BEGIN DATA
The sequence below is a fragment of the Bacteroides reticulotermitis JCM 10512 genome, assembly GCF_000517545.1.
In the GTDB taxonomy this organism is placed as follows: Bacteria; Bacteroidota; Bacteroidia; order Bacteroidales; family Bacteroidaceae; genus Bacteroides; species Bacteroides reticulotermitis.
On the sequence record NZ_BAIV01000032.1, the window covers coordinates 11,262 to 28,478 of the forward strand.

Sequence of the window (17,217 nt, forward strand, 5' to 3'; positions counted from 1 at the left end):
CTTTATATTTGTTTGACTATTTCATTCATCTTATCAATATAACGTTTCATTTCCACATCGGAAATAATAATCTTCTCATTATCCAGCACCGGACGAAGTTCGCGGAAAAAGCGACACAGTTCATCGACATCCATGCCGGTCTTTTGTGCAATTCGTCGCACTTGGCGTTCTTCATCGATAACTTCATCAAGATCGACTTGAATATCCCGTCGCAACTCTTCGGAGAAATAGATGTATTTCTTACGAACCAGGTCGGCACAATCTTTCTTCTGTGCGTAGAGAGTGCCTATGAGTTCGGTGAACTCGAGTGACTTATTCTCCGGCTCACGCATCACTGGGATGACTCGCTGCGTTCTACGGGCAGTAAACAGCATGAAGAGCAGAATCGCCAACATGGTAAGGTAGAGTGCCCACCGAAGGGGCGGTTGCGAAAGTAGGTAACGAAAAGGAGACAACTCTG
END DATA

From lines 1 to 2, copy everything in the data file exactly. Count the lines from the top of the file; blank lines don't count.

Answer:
The sequence below is a fragment of the Bacteroides reticulotermitis JCM 10512 genome, assembly GCF_000517545.1.
In the GTDB taxonomy this organism is placed as follows: Bacteria; Bacteroidota; Bacteroidia; order Bacteroidales; family Bacteroidaceae; genus Bacteroides; species Bacteroides reticulotermitis.